The Minister of Labour and Employment, Senator Chris Ngige said he has done what many other public officers cannot do to forestall the ongoing industrial action by the Academic Staff Union of Universities (ASUU).
ANgige also dismissed insinuations that he was responsible for the ongoing strike by the union.
The minister also expressed sadness over the death of former Minister of Labour, Alabo Graham Douglas, describing him as a quintessential politician who did his best while carrying out his functions at the Ministry.
Speaking on an interview monitored on Silverbird Television yesterday, the minister said he had successfully conciliated 1683 industrial disputes since assumption of office in 2015, and had been taking extra measures beyond his statutory responsibilities to forestall strike and ensure action is promptly suspended when workers’ unions make it inevitable.
Ngige also said the untiring efforts of his office towards peaceful national industrial peace were being undermined by an erroneous impression by some Nigerians over his role as a conciliator, and by the uncooperative, anti-labour attitude of ASUU leadership
The minister insisted that the role of the Minister of Labour was to conciliate disputes and does not include the implementation of agreements reached with parties.
“However, when conciliation fails, the minister is under obligation by Sections 9 and 14 of the Trade Disputes Act, Cap T8 , Laws of the Federation of Nigeria to transmit the results of the negotiation to the Industrial Arbitration Panel (IAP) or to National Industrial Court of Nigeria (NICN)
“In the ongoing ASUU imbroglio, I’m the conciliator. I bring them to negotiate with their employers – the Ministry of Education and the National University Commission as well as IPPS, the office of the Accountant General of the Federation, all under the Ministry of Finance.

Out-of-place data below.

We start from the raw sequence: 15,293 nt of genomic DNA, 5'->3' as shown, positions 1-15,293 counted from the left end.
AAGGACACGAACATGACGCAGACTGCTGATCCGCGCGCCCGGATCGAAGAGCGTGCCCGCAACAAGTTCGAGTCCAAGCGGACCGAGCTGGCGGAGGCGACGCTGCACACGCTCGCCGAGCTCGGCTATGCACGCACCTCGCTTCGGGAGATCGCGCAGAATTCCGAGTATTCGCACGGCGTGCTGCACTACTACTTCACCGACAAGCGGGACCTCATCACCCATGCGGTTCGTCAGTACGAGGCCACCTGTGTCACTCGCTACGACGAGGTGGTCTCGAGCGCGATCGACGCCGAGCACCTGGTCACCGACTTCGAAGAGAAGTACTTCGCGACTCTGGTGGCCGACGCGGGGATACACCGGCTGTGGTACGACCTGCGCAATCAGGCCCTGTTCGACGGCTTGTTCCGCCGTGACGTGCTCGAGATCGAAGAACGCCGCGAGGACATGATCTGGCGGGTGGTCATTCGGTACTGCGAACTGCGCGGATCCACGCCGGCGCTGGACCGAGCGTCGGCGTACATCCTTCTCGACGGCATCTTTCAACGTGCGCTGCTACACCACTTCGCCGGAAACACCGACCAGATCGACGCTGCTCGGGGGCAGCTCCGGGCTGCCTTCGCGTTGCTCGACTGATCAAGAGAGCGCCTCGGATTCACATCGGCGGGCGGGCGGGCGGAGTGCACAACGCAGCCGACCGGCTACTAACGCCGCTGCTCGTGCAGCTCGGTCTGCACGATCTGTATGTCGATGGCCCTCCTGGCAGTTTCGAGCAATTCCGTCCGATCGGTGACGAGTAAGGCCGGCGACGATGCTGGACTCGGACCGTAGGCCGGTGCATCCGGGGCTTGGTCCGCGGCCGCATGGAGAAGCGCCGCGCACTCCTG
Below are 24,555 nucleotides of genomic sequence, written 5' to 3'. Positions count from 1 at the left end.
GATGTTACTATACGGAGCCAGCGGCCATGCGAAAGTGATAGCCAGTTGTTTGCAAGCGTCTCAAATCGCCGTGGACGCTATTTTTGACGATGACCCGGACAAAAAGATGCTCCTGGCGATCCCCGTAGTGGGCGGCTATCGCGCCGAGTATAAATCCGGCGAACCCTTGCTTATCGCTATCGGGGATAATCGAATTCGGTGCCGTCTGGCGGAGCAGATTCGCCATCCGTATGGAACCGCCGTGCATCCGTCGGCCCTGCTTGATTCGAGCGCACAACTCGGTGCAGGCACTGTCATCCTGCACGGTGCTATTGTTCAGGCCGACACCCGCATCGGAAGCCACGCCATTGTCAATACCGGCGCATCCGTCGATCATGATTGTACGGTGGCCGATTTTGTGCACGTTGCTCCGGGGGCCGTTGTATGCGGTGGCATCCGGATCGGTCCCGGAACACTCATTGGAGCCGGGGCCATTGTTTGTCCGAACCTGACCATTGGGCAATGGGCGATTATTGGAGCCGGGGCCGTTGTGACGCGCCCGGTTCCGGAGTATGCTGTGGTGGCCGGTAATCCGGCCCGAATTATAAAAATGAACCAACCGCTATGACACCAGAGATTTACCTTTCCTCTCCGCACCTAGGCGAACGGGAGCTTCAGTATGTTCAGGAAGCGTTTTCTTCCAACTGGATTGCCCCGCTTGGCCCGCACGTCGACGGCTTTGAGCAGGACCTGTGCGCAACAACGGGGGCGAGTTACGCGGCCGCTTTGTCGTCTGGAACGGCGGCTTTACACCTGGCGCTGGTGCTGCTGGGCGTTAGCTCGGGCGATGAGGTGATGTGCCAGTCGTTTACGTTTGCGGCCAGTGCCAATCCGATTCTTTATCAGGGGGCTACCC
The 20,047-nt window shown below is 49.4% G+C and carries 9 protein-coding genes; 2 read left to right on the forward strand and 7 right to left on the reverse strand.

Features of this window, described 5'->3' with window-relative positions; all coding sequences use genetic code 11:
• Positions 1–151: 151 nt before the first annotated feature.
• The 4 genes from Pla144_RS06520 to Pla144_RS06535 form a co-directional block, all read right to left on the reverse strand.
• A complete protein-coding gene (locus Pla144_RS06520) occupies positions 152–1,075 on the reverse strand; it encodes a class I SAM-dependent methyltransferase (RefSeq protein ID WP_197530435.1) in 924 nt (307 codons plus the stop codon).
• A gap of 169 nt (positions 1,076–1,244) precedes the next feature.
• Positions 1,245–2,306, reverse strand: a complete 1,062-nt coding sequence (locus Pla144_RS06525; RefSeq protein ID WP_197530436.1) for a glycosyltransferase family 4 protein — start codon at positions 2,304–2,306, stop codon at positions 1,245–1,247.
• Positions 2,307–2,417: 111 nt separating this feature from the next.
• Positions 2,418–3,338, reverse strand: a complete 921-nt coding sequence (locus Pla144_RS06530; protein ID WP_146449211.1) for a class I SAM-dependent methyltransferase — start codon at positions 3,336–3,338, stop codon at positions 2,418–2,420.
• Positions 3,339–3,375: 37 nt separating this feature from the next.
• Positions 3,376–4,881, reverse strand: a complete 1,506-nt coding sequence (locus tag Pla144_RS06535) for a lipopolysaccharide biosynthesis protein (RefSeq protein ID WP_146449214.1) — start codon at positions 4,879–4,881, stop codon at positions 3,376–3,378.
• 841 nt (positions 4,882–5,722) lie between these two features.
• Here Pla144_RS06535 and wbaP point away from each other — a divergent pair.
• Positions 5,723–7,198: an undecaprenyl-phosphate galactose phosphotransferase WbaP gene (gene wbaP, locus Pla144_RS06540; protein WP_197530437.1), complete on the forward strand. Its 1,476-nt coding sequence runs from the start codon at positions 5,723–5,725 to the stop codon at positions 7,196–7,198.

“At the end of every negotiation, we put down what everybody has agreed on in writing and add timelines for implementation.
“But let me tell you. There is nothing new about ASUU strike. It has been a recurrent decimal. In the last 20 years, ASUU has gone on strike, 16 times. So, there is nothing new as such.”
He said the new thing however was that he had done, “what Napoleon could not do.”
“You can ask them (ASUU leadership). I’m sure that in the innermost part of their hearts, they can’t sweep away my untiring efforts. I’m the only conciliator lately, who has conciliated and put timelines on agreements and pushed all the parties, the government side to implement and stick to the timelines. Such fidelity wasn’t there hitherto.
“Last year alone, based on the timelines I put on the 2020 agreement, they got N92.7 billion in terms of Revitalisation and Earned Academic/ Earned Allowances for the university system.
“I went out of the schedule of my office, to the Ministry of Finance, to the Office of the Accountant General myself, on occasions, to ensure these monies were paid.
“Yes, I did it. I did same for doctors and other health professional operating under JOHESU. I promised in 2015, when the president appointed me that the era when agreements were left to gather dusts were over and I have maintained it.
“I work even at odd hours, late night, at times far into morning hours to ensure things work.”
Ngige also recounted the experience in 2020 when ASUU went on strike and refused virtual meetings which COVID-19 imposed, adding that the union turned down all appeals by the federal government to call off the strike and engage the virtual teaching of their students as was done in private universities.
He said the federal government had no option but to invoke ‘No Work, No Pay’ in line with section 43 of the Trade Disputes Act after three month of the strike.
“ASUU should have by now called off the strike because that’s what the law says. I have earlier while we convened the National Labour Advisory Council in Lagos last month, urged the NLC to which ASUU is affiliated to, to intervene in this respect.”